If there’s an industry that will build in you a distrust of capitalism faster than anything, it’s the finance industry. Learning about the bank fees for literally everything, the sneaky advertising for expensive lifestyles and the constant consumerism threw me for a loop, but you know what got my blood boiling? Credit scores.
A credit score describes to banks how likely you are to repay debt. Banks and lenders use it to decide whether they’ll approve you for a credit card or loan. The higher the number (its from 400 to 850) the lower your interest rate and the most likely you’ll be approved for a larger loan.
Like most college students now of days, my credit score started with my first student loan. I didn’t know that at the time. All I knew was that the government assured me that I would get a loan regardless of what number my credit score was. So I didn’t check it for over a year. The thought of going a year without know where I am financially now wold make me cringe.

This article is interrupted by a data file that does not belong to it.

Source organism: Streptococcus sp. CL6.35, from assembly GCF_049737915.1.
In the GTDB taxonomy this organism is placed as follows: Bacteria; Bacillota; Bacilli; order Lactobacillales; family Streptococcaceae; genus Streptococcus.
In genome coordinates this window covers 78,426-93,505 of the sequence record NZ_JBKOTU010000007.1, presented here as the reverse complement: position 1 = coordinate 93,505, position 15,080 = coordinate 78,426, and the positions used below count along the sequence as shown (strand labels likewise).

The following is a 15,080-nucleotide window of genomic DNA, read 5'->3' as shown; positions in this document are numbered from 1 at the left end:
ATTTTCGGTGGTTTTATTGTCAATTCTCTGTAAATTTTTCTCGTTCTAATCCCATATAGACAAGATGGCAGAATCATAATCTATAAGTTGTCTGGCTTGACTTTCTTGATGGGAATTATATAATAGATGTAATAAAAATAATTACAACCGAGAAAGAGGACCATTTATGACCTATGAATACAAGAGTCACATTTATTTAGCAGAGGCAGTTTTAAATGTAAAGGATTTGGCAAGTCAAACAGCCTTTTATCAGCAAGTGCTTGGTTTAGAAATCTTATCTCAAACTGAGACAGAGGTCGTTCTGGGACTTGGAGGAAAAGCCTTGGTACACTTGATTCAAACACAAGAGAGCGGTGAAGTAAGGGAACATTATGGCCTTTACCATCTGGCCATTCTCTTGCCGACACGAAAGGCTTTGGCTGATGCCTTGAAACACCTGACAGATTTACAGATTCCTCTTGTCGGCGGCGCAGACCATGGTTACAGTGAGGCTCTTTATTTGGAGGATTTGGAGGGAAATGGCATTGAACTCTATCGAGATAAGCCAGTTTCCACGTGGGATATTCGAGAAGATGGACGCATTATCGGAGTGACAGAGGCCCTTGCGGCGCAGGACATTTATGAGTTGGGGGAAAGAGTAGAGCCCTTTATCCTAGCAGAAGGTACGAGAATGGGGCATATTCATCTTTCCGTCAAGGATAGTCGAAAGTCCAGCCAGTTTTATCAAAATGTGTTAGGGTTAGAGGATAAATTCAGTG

When I came back home that Christmas, I decided I wanted to get financially savvy and decided I wanted to i finally downloaded my credit score from the Chase option. It was in the high 500s and I knew then I needed to make a change.
It’s taken about a year but I’ve finally gotten into the low 700s and I’m working to get to 800 before I graduate. Here is how I did it:
I monitored my credit. If you don’t want to download Credit Karma, most banks will let you check in with you credit score quarterly. Chase bank allows this, as well as Inuit’s Mint. They all allow this without damaging your credit, which used to be a thing. Capitalism, am I right?
Got a College credit card and used it to pay only Spotify and Patreon subscriptions ($10 per month). As I’ve stated in a previous blog, I am not attempting to pay off my loan while in college. But one of the main ways to improve your credit score is to pay down credit. So I did the next best thing:
I got a credit card from DiscoverIt for College students and keep the balance near zero for the whole year. Pay off credit debit as it appears.There is no reason to spend with fake cash, only to pay the price and then some for the next five years. Keep it little, keep it simple.
After waiting another year, I got another credit card. One of the stamps of a “trustworthy” debtor (sorry, borrower) is having a lot of open, in balance accounts. As such, I got an Amazon store card and use it solely for Amazon purchases that I can afford.
Credit takes time to build, but the earlier you start consciously building, the better it’ll be.